|Genuine American Turquoise|
There are no bad beads, only uninformed, ignorant and (yes, a few) bad sellers who intentionally mislead buyers. These buyers then resell the beads, marked up accordingly, dispersing the misinformation to their own customers, because they trust the person they originally purchased from, know no better, and make no effort to educate themselves. Today's market is flooded with fakes, and their quality is often better than ever. There's a time and place for using fakes, but nobody likes paying for the genuine article, and later discovering its an inexpensive forgery. As long as we are honest, there is no shame in using good quality fakes, which allow customers to own a great look without high dollar investment. My issue is with the coyote tricksters who think its shrewd business to lie about what they are selling, and intentionally rip off their customers.
Over the years I've worked with a few old hands in the bead trade, collectors & antique dealers. Also, with artists like myself who enjoy recreating antique looks in contemporary pieces - not to fool anyone, but as one facet in the creative journey toward achieving a unique line blending old and new. In the learning curve I often abuse a few beads or metals just to see what happens - maybe the effect will be one I like! In doing so I learn a great deal about materials, and those who sell them.
Turquoise is a great example. Back in the day fake turquoise was obvious, but today's copies can be difficult to spot. I'm not a lapidary expert, gemologist, or geologist. The following is from my own experience and what other, more experienced designers have shared.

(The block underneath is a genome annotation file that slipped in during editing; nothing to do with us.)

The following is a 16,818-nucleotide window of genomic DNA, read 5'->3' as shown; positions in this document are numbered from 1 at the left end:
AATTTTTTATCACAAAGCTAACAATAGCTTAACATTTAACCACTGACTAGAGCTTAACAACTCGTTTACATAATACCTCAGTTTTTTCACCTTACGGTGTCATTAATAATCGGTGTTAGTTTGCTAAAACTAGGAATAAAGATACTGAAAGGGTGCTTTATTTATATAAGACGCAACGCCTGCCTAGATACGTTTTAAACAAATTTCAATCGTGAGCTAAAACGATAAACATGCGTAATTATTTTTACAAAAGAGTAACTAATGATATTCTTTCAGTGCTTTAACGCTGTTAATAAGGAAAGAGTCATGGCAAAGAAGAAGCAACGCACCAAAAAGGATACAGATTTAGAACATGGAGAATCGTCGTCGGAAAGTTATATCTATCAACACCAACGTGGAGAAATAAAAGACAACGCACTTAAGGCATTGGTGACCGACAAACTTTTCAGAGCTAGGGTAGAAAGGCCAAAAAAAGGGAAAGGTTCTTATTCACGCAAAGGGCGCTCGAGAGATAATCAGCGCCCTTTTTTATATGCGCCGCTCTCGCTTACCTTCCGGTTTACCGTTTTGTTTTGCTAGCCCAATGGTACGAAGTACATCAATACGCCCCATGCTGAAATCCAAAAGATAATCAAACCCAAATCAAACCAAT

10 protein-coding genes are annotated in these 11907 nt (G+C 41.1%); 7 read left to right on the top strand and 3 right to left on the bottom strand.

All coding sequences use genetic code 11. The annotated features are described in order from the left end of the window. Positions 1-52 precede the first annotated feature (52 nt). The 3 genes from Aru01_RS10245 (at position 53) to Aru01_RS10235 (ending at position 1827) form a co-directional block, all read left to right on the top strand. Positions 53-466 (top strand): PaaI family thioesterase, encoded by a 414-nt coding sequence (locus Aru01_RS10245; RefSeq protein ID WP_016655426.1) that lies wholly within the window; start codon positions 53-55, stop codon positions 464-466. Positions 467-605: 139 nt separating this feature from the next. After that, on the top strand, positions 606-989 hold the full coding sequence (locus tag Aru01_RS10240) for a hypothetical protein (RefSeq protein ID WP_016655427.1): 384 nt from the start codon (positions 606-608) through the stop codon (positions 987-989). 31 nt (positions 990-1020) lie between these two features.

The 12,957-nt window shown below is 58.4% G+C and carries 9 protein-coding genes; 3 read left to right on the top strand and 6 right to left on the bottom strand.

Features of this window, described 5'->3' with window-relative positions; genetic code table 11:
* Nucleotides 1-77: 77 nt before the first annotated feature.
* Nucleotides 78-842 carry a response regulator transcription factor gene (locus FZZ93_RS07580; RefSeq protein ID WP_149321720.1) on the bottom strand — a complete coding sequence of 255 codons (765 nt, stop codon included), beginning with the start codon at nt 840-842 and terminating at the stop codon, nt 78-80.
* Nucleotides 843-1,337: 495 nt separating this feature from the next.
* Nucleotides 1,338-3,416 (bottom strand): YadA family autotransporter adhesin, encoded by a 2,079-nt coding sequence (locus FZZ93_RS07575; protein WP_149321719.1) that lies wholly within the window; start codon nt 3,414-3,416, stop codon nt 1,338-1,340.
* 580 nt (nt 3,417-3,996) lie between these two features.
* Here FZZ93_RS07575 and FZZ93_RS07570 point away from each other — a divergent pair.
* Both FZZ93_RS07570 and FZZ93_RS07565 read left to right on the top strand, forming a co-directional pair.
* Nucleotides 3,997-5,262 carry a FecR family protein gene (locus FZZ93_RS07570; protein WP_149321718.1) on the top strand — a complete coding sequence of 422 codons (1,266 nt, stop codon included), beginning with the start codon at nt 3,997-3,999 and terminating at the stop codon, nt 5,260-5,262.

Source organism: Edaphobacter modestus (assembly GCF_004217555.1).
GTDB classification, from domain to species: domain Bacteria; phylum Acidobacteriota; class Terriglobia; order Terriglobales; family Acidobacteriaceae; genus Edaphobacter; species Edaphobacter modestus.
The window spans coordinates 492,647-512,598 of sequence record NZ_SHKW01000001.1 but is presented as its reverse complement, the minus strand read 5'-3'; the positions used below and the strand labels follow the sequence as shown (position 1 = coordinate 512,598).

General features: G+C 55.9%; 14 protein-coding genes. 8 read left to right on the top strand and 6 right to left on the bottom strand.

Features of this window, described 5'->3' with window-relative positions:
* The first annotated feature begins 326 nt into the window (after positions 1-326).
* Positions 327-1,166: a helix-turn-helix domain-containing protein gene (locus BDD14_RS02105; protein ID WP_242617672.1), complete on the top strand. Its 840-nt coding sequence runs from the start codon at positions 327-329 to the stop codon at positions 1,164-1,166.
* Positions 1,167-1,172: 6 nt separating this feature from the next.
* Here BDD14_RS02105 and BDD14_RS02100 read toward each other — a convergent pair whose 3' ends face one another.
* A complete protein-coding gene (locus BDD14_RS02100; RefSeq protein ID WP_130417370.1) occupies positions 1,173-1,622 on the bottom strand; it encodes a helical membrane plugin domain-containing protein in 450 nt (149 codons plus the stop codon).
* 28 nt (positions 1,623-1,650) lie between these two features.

|ABOVE, the beads as they look right off the strand.|
This seller resells this particular style for about $160.00 wholesale, $250 retail per strand depending on gram weight He buys the new, shiny beads from this same Chinese vendor, tumbles them a few days to remove the shine, has family restring them on cobalt blue threads (Afghan beads are often sold this way), then represents them as handmade the primitive way, and that by purchasing them, customers are also helping poor people and war orphans in Afghanistan to get back on their feet financially, by making and selling these beads as micro businesses Yes, he also has "we support fair trade!' announcements posted all over his booths at shows.
Placed them for 5 minutes in a mild glass etching solution.
A comparison of the beads after dye and protective coating is removed....genuine turquoise might loose its shine, but color remains intact.
What had originally appeared to be dark brown matrix was really a soft, crumbly, pale pulverized material, dyed and tamped into a broken bead. It was then shaped, over dyed blue, and coated in sealant.
What you see below is magnasite, a low grade, soft carbonate stone that is often sold as 'white turquoise' but is really a dressed up version of the same chalk your teacher used to write on the blackboard. The matrix is remarkably similar to turquoise! The soft pale surface takes dyes very well, and is then coated to prevent breakage and color leaching into clothing, also referred to as "stabilizing". Genuine turquoise is often stabilized, because it is also a soft stone, absorbing skin oils that deepen the color. To prevent scratching, chipping, and to keep the color as it is when bought new, dealers often seal it. Also, low grade turquoise is often dyed, or "enhanced" to deepen the color.
|Left and center are magnesite. Far right is magnesite as it looks without|
color: note the matrix, exactly like turquoise
Left. The oval bead was from a well known online bead/gem shop, who sold it as 'fabulous Chinese turquoise from the Hubei !!!" Note the white, undyed area in the center of this bead -they didnt show this i the online photos!
LESSON: Dont buy turquoise online!
The flat, disk like bead was bought on a strand several years ago and stored in my studio. Over the years it faded from deep blue to this pale robin's egg shade. Genuine turquoise, unsealed, will darken in hue, or go from blue to green, even dark green into dark brown if exposed on a regular basis to skin oils, but it won't fade.
BELOW, Follow that yellow arrow! This undyed turquoise is blue all the way through. Dyed turquoise looks more like a jawbreaker inside, the dye line is clearly visible. This strand came from a small mine located in Nevada
ABOVE: Dealers selling genuine turquoise often offer certification and information about the mine.